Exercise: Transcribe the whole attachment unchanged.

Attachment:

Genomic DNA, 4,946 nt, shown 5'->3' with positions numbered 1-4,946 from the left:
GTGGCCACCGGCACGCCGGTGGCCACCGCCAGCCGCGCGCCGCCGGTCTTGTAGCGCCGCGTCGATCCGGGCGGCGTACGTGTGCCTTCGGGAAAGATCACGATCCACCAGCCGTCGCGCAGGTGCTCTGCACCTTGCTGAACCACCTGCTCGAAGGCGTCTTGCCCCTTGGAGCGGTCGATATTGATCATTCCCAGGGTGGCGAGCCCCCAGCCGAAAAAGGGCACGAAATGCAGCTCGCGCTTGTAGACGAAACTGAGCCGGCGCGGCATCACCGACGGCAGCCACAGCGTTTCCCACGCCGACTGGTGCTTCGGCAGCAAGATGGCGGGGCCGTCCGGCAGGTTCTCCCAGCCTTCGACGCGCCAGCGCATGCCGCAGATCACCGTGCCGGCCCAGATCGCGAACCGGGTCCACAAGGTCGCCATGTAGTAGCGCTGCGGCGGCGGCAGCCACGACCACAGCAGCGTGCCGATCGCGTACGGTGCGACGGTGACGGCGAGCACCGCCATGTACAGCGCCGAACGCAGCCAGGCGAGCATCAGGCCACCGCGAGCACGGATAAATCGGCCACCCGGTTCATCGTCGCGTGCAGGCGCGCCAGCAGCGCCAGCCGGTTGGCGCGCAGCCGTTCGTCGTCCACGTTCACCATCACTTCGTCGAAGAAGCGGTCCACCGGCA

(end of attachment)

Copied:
Genomic DNA, 4,946 nt, shown 5'->3' with positions numbered 1-4,946 from the left:
GTGGCCACCGGCACGCCGGTGGCCACCGCCAGCCGCGCGCCGCCGGTCTTGTAGCGCCGCGTCGATCCGGGCGGCGTACGTGTGCCTTCGGGAAAGATCACGATCCACCAGCCGTCGCGCAGGTGCTCTGCACCTTGCTGAACCACCTGCTCGAAGGCGTCTTGCCCCTTGGAGCGGTCGATATTGATCATTCCCAGGGTGGCGAGCCCCCAGCCGAAAAAGGGCACGAAATGCAGCTCGCGCTTGTAGACGAAACTGAGCCGGCGCGGCATCACCGACGGCAGCCACAGCGTTTCCCACGCCGACTGGTGCTTCGGCAGCAAGATGGCGGGGCCGTCCGGCAGGTTCTCCCAGCCTTCGACGCGCCAGCGCATGCCGCAGATCACCGTGCCGGCCCAGATCGCGAACCGGGTCCACAAGGTCGCCATGTAGTAGCGCTGCGGCGGCGGCAGCCACGACCACAGCAGCGTGCCGATCGCGTACGGTGCGACGGTGACGGCGAGCACCGCCATGTACAGCGCCGAACGCAGCCAGGCGAGCATCAGGCCACCGCGAGCACGGATAAATCGGCCACCCGGTTCATCGTCGCGTGCAGGCGCGCCAGCAGCGCCAGCCGGTTGGCGCGCAGCCGTTCGTCGTCCACGTTCACCATCACTTCGTCGAAGAAGCGGTCCACCGGCA